I do enjoy exploring ideas and their implications, but this is not necessarily arguing.

These are important ideas we are discussing. Controversial, yes, because they call into question not only our assumptions about madness, but also our assumptions about God and our role and potential (for better or for worse) as humans in this world.

These ideas challenge people in a way that can cause them to psychologically retreat to constructs perceived to be safer, more accepted. The 20th century really fucked us all up.

I wonder if you would ever be interested in helping me to tell my story, or in helping me to find someone to help me to tell my story, in a collaborative editing process involving pulling out excerpts and reinforcing them with research?

In order to make these ideas well-known, their presentation needs to have the right balance of story and interpretation, and must be made accessible to the most number of people possible.

It must be beautiful and challenging and funny. It must offend some people.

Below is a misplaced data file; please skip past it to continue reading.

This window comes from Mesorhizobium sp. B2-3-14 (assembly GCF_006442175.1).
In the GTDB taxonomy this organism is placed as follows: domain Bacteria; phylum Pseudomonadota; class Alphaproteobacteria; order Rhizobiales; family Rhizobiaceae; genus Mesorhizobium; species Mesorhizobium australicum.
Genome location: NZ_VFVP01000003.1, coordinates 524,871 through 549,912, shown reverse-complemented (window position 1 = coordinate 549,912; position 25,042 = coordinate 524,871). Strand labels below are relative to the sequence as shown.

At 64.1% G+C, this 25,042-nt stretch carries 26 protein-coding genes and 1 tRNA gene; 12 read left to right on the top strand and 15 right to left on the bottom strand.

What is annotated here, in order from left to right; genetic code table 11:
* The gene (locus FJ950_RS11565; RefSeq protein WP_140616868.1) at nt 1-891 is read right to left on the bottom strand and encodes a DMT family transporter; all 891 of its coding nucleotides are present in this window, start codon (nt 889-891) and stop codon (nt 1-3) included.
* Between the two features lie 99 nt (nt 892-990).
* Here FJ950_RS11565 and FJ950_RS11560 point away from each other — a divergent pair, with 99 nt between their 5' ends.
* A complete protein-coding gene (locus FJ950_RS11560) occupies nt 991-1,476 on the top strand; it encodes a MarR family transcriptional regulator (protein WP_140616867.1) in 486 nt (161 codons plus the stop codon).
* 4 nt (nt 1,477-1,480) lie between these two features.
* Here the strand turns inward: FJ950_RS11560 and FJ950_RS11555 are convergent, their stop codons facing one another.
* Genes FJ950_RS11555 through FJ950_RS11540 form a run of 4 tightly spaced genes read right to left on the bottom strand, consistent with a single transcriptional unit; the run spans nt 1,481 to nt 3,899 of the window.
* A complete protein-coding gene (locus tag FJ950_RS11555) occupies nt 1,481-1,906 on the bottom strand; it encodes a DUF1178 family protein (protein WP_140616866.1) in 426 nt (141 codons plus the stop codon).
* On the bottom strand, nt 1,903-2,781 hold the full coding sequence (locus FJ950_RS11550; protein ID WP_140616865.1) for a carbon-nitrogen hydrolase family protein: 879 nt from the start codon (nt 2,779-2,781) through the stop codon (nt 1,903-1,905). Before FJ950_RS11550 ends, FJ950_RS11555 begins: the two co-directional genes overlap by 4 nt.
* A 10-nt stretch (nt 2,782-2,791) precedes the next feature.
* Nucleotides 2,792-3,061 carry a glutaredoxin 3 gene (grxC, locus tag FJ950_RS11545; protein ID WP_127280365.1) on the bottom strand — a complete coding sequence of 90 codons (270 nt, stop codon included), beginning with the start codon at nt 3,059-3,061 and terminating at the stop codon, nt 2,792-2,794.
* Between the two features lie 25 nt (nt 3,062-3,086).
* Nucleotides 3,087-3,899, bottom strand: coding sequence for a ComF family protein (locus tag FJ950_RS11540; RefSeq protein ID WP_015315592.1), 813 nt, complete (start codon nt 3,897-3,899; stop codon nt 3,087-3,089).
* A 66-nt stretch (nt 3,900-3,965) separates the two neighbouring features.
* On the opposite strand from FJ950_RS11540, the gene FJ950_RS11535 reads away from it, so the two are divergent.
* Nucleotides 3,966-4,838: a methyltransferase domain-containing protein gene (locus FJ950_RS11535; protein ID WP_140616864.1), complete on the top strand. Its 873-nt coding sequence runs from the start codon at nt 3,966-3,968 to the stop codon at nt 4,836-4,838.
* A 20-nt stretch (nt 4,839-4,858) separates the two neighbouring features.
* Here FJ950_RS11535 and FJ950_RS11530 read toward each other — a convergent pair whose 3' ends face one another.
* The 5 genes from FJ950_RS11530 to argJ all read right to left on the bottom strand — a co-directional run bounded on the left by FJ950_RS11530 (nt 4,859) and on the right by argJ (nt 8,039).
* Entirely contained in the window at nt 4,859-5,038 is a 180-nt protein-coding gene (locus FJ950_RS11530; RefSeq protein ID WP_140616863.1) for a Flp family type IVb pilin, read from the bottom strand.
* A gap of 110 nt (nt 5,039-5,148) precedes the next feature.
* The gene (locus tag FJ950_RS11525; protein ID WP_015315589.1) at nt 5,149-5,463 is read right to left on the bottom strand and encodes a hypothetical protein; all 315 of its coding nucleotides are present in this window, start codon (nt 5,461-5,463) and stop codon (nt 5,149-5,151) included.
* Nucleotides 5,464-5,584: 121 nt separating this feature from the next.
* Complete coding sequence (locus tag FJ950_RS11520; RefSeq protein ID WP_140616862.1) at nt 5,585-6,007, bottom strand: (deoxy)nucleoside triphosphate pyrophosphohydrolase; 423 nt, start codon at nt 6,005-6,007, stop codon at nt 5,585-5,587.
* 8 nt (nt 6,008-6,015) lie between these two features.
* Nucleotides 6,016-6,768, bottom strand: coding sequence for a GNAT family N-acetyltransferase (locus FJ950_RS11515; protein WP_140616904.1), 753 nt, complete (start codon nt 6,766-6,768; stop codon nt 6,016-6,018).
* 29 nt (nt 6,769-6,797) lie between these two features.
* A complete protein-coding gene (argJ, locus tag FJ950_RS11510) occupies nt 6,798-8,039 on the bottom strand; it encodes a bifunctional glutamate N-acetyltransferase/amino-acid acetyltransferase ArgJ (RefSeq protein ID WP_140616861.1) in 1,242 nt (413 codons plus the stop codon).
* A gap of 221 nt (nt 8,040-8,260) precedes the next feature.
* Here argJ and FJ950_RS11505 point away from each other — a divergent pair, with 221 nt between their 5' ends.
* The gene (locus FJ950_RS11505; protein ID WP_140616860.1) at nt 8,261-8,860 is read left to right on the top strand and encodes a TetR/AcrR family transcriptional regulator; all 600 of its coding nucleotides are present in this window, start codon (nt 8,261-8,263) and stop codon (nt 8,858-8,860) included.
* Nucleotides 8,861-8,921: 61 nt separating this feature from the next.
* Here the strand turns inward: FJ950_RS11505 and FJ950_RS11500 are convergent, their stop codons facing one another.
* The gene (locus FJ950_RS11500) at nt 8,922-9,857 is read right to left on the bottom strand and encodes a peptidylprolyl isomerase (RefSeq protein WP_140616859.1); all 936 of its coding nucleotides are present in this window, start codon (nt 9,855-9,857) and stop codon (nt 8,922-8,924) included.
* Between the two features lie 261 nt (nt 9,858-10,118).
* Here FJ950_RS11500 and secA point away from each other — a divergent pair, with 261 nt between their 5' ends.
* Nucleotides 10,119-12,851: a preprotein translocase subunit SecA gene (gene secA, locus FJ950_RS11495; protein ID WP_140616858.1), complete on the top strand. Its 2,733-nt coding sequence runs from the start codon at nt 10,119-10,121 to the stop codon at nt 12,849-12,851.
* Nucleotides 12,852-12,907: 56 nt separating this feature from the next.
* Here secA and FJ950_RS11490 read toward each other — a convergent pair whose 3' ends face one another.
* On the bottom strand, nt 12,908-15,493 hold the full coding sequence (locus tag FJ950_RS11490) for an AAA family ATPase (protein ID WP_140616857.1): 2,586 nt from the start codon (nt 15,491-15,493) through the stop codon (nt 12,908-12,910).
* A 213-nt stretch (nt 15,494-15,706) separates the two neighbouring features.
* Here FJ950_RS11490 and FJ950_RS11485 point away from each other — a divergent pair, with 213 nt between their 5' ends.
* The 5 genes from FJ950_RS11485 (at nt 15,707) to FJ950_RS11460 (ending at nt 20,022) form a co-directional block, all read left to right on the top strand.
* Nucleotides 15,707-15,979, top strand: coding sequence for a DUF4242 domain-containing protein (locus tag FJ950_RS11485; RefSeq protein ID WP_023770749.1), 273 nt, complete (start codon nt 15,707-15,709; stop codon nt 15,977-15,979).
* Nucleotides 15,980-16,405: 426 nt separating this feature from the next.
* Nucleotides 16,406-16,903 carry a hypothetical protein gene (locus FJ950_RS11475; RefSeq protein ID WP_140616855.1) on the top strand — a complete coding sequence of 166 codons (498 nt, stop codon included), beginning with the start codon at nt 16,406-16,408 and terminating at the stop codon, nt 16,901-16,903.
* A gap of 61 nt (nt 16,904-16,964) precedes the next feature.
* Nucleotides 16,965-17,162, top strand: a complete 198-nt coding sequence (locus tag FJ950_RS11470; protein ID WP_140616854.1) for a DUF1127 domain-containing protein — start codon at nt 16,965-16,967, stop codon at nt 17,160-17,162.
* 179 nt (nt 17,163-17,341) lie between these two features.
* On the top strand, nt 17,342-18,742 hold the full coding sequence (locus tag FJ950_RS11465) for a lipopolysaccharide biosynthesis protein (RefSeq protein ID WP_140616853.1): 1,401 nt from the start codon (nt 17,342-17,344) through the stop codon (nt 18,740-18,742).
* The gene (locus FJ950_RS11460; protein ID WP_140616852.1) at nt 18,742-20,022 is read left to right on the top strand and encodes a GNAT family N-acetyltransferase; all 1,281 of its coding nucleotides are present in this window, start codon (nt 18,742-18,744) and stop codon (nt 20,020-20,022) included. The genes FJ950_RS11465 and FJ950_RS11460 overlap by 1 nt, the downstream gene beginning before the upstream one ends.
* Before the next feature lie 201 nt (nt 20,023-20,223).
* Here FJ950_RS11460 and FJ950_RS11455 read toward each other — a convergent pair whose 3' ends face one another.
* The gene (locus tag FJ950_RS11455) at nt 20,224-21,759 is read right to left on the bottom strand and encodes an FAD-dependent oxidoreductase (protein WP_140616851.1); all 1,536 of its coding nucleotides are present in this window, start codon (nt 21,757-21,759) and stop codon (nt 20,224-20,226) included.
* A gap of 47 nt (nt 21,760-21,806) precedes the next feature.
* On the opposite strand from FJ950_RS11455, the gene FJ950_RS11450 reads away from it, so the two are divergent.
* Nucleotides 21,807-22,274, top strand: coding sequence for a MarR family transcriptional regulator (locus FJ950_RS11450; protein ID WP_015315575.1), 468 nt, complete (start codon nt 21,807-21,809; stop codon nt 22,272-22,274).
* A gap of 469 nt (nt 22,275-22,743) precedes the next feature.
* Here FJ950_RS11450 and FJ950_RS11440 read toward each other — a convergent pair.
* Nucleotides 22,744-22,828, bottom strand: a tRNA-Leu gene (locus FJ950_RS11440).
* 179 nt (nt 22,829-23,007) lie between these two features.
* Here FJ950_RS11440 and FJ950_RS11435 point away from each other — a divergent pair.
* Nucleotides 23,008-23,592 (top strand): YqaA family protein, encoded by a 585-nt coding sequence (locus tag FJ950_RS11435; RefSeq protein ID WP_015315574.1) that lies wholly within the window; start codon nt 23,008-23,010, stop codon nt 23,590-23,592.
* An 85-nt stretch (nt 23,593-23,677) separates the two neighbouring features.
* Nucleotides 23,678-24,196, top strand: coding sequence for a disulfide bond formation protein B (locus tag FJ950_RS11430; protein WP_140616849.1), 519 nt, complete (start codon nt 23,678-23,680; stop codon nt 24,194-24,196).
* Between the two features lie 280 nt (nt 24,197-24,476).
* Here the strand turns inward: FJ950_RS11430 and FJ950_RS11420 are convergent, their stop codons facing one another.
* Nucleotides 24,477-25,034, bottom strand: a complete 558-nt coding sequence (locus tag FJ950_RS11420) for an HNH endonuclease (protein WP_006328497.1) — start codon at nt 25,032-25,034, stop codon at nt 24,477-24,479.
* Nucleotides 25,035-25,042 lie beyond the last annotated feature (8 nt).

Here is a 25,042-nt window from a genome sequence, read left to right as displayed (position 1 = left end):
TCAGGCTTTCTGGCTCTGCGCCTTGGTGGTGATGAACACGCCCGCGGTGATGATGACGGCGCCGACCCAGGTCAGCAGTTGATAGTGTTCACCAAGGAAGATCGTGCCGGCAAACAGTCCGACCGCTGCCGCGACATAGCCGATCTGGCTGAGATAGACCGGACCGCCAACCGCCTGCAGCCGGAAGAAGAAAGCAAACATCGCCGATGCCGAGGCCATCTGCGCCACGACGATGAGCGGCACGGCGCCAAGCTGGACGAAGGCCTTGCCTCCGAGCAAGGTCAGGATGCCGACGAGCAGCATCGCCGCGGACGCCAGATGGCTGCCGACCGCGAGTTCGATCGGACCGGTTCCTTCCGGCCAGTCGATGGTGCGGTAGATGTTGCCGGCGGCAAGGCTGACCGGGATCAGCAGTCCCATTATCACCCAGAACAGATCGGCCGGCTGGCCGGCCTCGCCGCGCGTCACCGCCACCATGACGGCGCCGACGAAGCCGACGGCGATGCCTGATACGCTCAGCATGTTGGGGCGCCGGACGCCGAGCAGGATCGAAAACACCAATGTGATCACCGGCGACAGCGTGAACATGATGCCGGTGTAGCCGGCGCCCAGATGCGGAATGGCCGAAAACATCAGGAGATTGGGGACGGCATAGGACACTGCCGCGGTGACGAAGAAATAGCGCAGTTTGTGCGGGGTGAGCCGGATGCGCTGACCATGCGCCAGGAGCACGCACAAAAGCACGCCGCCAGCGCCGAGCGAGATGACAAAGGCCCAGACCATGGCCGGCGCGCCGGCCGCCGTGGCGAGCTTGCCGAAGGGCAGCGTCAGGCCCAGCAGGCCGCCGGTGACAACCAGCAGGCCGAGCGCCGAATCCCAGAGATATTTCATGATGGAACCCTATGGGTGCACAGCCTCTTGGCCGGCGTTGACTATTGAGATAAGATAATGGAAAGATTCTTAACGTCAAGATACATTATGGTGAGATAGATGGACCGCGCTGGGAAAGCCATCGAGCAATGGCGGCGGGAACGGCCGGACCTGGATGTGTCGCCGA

It must offer explanation and an inspired course of action.

I think of my narrative – scattered as it is – as a sort of pandora’s box. Here we have a story that is ostensibly about one woman’s psychotically earnest efforts to prove a God that everyone could agree on for the purpose of clarifiying the effects of history and preposterously trying to saving the world. In the course of its telling, medical model psychiatry is walloped, ecopsychology is given a huge boost, and a new way of looking at the psychotic spectrum – and thus the human condition – is launched into the collective dialogue.

Lofty, huh?

Thank you for your time in reading all of this and in considering my perspectives. Your attention has been very kind and I appreciate the thoughtfulness of your responses.

I am an outsider, too. It actually serves me well, this position. I am able to maintain a certain autonomy that keeps me focused on the bigger picture, without getting caught up in any consensus reality that might obscure the bigger picture.

There is more, always more, but this is long enough already and I need to go to the store to buy dog and cat food and then get ready for my daughter’s Girl Scouts meeting this afternoon.

One thought on “Honest Letters About Humility, God, and Mad Plans

  1. Pingback: Dull Farewells | PROOF OF GOD! ...and other tragedies.